Lisa Von Drasek
Anyone who needs a clear explanation of how a candidate can get the most popular votes and still lose the election should read …The book's archival photos from the Library of Congress, humorous cartoons and informative sidebars hold the reader's attention.
—The Washington Post
Children's Literature - Mary Quattlebaum
See How They Run brings playfulness to the political scene with its lively text by Susan Goodman and visually appealing sidebars, presidential portraits and cartoons by Elwood Smith. Short chapters with pithy titles such as "Party Animals" and "Who's Paying the Bills?" catch the attention of young readers and then deliver substantive material on the origin of party mascots and campaign financing, respectively. Did you know that when the opposing party labeled Democrat Andrew Jackson a "jackass," Jackson reacted by putting "a picture of this strong-minded animal on his campaign posters"? What a way to turn derogations to one's advantage! Informative and entertaining, this book more than delivers on the promise of its subtitle "Campaign Dreams, Election Schemes, and the Race to the White House." Reviewer: Mary Quattlebaum
School Library Journal

Gr 4-7- A lighthearted, fact-filled look at elections in the United States. The engaging conversational narrative and funny cartoons lend appealing irreverence to a topic that can sometimes seem too dry and serious. At the same time, the book covers a lot of ground and introduces concepts and personalities in ways that readers will understand and remember. Coverage includes the electoral college, campaigning, and many other aspects of elections, noting the flaws and absurdities in our system along with the many positive aspects. The text moves deftly back and forth through time within each subject, offering useful and varied historical examples. A section on inaugurations, for example, makes reference to William Henry Harrison's two-hour speech, Bill Clinton's night of dancing, and Andrew Jackson's rowdy White House party. "The Campaign Road" features several amusing instances of varied practices while also providing a cohesive summary of the topic's relevance. Plentiful illustrations utilize humor to demonstrate content, as in the depiction of a man with elongated arms straddling a state line and voting in two states at once. Even the photographs of presidents feature an amusing caption or word balloon. The final chapter addresses the role of kids, offering suggestions for involvement that range from writing letters to "bugging your parents." Informative, entertaining, and timely, this is a fine example of how well-conceived humor can make a potentially complicated topic not only more appealing, but also more comprehensible and even inspiring.-Steven Engelfried, Multnomah County Library, OR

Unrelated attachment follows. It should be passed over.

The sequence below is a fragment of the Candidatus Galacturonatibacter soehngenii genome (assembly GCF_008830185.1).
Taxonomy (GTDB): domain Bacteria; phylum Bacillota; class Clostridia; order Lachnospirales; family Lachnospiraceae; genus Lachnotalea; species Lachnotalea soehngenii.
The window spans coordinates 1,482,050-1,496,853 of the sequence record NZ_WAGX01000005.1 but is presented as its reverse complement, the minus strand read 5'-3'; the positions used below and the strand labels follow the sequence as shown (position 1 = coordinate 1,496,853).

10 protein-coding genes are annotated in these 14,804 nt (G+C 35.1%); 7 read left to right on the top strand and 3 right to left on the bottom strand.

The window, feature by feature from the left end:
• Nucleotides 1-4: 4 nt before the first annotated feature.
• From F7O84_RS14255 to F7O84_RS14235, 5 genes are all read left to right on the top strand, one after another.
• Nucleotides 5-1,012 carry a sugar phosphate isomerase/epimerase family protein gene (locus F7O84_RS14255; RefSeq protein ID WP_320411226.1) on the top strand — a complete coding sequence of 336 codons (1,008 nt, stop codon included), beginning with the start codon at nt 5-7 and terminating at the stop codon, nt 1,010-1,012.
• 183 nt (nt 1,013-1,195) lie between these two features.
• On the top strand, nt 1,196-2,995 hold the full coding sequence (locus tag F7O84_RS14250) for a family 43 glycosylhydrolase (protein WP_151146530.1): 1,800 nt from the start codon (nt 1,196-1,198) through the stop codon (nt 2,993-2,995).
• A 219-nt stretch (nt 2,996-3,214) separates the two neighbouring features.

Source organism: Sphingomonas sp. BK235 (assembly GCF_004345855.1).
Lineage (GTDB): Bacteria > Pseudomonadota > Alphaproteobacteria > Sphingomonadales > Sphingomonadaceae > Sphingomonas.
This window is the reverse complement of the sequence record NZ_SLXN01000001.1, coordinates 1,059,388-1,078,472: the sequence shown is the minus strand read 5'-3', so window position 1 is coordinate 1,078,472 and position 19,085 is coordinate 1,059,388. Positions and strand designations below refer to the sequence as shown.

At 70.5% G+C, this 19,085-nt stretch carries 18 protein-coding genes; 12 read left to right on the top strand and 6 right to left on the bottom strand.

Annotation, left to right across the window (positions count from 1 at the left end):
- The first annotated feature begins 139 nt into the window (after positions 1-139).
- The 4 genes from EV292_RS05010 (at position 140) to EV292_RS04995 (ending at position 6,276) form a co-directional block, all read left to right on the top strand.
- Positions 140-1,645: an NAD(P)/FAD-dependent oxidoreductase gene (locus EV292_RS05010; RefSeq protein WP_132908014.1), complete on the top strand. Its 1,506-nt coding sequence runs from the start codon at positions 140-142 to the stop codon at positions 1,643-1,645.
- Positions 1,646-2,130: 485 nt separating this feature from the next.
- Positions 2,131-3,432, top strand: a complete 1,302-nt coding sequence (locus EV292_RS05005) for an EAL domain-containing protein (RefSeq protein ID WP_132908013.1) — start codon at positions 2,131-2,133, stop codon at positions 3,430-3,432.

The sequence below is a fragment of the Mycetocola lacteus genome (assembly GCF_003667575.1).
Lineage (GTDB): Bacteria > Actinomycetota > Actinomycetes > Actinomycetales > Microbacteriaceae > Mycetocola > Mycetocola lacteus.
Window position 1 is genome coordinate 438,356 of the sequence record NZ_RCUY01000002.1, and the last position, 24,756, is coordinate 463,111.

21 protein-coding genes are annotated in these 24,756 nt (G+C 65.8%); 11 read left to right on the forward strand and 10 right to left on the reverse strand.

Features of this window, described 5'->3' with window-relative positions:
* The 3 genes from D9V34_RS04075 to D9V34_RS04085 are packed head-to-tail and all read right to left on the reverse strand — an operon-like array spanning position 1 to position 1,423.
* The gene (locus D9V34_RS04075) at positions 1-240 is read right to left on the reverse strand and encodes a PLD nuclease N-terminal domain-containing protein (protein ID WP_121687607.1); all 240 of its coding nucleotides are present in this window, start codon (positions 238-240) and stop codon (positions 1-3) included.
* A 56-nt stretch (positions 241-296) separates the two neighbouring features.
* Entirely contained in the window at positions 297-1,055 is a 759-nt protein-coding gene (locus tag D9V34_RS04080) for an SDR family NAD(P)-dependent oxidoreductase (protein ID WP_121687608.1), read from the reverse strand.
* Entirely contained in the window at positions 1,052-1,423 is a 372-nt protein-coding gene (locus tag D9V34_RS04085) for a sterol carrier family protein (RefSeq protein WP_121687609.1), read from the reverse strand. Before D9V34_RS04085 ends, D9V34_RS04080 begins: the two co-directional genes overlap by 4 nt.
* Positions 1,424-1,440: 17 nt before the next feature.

Kirkus Reviews
Stating that "democracy is a messy business and it's our job to sort it out," Goodman takes a simplified route through the electoral process in this country, with special reference to presidential elections. Her anecdotal history starts with ancient Athens, closes with ways that readers too young to vote (in national elections, at least) can become politically involved and in between covers styles of campaigning, vice presidents, assassinations, dirty tricks, the Electoral College, hanging chads and related topics. Smith's cartoon illustrations crank up the presentation's light tone with comical views of candidates and voters, along with free-association riffs on donkeys vs. elephants, Congress, campaign financing and more. All in all, the team that produced The Truth About Poop (2007) and Gee Whiz! All About Pee (2006) treat their timely and (more or less) new topic with the same engaging informality. Readers will come away a little more informed about how elections work, and perhaps motivated to make their own voices heard. (resource list, index) (Nonfiction. 9-11)

Product Details

ISBN-13:
9781599902852
Publisher:
Bloomsbury USA
Publication date:
05/27/2008
Edition description:
First Edition
Pages:
96
Product dimensions:
8.70(w) x 11.00(h) x 0.80(d)
Lexile:
870L (what's this?)
Age Range:
8 - 12 Years

Meet the Author

SUSAN E. GOODMAN is the author of more than thirty nonfiction books for children, including How Do You Burp in Space?; See How They Run: Campaign Dreams, Election Schemes, and the Race to the White House;All in Just One Cookie, an ALA Notable Book; and On This Spot, a Washington Post Top Picture Book of the Year. She lives in Boston, Massachusetts.
www.susangoodmanbooks.com

ELWOOD H. SMITH is an illustrator and animator whose books include The Truth About Poop, GeeWhiz, Raise the Roof, and others. His work can be seen inside the Eco-bathroom at the Bronx Zoo, as well as in packages of shrinky dinks. This is his third book with Susan Goodman. He lives in upstate New York.www.elwoodsmith.com